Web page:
Washington University’s Mildred Lane Kemper Art Museum once sat at the edge of a parking lot, shielded from passing traffic by a row of trees.
Following an expansion project that closed the museum for a year and a half, it’s back open and much more visible.
A gleaming, 34-foot-tall facade made of pleated stainless steel now calls attention to the museum of modern and contemporary art. Behind that facade are new galleries that increase the museum’s exhibition space by 50%.
The expansion is part of $280 million in new construction that has remade the east end of the university’s campus. A campus common has replaced the parking lots, and the contents of the museum’s sculpture garden, which had been confined to a terrace to the side of the museum, are now spread more prominently within the new green space.
The new facade is a major eye-catcher.
“A 30-foot-tall stainless steel facade is not something people do a lot,” said Associate Vice Chancellor James Kolker, the university architect. “This was our one chance to do something iconic, with a really innovative use of materials. It’s really blurring the line between art and architecture, in a way.”
It guards a new entrance lobby, which for the first time gives museum staff space to hold programming like artist talks and panel discussions right by the artwork. In the past, such events had to be held off-site.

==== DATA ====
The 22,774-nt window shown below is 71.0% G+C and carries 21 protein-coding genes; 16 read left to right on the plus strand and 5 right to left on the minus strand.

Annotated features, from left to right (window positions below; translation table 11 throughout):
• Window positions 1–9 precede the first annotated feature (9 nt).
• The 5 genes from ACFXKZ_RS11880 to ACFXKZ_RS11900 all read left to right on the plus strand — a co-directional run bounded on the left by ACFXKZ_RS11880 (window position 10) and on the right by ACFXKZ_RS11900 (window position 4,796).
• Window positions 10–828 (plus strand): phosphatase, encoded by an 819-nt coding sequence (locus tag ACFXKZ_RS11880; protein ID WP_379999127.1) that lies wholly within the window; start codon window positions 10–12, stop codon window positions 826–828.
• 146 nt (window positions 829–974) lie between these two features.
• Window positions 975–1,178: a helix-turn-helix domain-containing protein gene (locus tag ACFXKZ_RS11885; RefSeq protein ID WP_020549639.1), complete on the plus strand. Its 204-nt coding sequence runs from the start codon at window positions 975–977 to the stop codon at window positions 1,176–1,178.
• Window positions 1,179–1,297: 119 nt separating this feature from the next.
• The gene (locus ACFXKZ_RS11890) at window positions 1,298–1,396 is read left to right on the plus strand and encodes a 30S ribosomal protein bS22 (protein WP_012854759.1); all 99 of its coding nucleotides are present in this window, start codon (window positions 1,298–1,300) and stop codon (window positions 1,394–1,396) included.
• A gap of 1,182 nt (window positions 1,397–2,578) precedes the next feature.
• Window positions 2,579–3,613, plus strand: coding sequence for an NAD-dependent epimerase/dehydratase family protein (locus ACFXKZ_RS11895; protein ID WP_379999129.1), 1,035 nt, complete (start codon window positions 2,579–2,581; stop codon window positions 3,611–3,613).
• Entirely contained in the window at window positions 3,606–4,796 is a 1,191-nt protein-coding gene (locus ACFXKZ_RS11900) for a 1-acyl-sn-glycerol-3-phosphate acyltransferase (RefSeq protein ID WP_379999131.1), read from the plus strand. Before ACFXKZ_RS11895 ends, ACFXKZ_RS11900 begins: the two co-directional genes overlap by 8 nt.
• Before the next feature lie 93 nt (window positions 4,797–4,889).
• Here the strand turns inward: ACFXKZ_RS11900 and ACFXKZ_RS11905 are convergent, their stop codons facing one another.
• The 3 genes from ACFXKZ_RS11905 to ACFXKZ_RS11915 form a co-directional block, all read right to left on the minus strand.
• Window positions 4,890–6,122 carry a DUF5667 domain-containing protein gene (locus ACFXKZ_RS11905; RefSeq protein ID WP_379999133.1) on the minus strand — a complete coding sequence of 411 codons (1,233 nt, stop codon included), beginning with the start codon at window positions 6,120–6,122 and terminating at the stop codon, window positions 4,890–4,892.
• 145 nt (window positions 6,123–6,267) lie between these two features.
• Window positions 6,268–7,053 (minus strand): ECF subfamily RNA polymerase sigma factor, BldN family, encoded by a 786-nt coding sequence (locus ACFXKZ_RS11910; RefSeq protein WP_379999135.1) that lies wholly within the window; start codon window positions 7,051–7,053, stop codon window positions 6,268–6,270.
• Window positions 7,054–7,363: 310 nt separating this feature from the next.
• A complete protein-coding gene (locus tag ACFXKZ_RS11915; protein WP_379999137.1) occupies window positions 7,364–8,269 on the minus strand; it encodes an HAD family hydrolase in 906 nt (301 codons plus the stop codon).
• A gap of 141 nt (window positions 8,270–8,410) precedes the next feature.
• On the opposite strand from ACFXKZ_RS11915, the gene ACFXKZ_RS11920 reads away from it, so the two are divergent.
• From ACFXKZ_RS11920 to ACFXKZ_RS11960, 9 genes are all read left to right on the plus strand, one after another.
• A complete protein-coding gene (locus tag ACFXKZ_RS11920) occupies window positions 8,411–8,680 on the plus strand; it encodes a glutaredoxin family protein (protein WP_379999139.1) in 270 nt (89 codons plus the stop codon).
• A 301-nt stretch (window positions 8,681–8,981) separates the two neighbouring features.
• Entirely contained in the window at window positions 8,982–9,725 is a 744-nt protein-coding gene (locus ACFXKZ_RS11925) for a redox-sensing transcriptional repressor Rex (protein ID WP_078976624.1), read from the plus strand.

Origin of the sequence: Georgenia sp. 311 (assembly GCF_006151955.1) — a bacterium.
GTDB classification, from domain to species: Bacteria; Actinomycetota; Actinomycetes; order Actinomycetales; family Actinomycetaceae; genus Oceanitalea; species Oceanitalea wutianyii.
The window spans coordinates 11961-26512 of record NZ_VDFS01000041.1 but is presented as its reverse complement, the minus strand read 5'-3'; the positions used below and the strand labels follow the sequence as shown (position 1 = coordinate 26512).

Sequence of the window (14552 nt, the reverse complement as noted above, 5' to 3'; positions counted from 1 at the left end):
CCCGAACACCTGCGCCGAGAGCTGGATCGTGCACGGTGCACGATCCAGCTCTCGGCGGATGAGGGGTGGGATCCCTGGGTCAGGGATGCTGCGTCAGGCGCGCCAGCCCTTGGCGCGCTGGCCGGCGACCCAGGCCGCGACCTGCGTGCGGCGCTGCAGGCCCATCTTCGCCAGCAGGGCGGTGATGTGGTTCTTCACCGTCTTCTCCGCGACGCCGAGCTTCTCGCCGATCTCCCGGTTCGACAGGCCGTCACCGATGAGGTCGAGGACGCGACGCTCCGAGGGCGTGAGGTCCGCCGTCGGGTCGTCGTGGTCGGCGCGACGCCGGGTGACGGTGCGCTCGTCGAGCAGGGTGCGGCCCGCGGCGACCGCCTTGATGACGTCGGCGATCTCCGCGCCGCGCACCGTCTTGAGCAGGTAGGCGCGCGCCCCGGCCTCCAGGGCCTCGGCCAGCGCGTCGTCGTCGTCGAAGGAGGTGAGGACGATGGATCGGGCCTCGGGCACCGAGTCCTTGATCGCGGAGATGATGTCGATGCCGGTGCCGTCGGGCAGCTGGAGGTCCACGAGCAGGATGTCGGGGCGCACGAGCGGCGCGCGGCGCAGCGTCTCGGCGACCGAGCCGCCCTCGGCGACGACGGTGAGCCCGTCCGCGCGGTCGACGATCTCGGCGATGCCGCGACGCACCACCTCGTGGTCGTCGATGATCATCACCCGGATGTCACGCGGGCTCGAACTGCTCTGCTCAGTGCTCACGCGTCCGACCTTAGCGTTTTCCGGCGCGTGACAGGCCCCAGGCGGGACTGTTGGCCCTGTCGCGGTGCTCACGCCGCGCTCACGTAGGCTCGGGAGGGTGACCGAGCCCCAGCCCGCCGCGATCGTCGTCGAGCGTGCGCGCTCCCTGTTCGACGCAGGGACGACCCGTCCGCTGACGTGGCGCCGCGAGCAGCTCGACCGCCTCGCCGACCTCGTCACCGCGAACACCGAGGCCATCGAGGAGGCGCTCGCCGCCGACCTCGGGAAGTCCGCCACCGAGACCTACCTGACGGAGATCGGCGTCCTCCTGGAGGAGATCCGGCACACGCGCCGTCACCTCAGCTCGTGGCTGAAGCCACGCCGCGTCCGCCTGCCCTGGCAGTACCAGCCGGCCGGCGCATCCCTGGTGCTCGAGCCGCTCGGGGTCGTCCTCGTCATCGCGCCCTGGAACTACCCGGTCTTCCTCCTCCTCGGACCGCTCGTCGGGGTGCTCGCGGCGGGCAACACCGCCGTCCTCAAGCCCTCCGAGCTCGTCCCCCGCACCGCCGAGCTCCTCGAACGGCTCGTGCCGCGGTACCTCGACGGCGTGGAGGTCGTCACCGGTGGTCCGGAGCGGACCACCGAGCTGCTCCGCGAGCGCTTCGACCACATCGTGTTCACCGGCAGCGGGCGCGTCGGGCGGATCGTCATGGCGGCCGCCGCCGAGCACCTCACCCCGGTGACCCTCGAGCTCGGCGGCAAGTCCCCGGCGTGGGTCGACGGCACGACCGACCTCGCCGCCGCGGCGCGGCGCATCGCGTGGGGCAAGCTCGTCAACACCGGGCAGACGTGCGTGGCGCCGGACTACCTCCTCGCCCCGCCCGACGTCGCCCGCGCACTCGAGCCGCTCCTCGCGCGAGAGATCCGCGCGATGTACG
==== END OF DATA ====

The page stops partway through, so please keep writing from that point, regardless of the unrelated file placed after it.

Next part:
The expansion totals 5,600 square feet and includes two new galleries dedicated to the permanent collection, which are already open. Galleries dedicated to works on paper and video are due to open in February. The existing galleries dedicated to temporary exhibitions are unchanged.
While the museum was closed to the public, Director and Chief Curator Sabine Eckmann and her staff rethought the presentation of the museum’s collection. Before, highlights from the collection were arranged in thematic clusters. Now they are presented chronologically. Eckmann said the area for contemporary art will change regularly.
“We were using also the time of the closure to think strategically about our future and what our vision for the future will be,” Eckmann said. “We’re also thinking about: What does it mean to be a museum in the 21st century?”
In part, the museum will look for voices that are underrepresented in the Kemper’s collection, which is heavy on white artists from Europe and the U.S.
“We are trying to also build more of these kinds of international or transnational dialogues between artworks,” she said. “In the future we also hope to add more voices from Latin America, from Asian, from Africa, to show a more global narrative of modern and contemporary art.”
That is reflected in the new entrance lobby, where a newly commissioned sculpture of colored glass by Argentine artist Tomás Saraceno hangs from above. The first temporary exhibition at the new Kemper is a major show by Ai Weiwei, the Chinese artist now living in exile in the U.K.
Jeremy can be found on Twitter @jeremydgoodwin.
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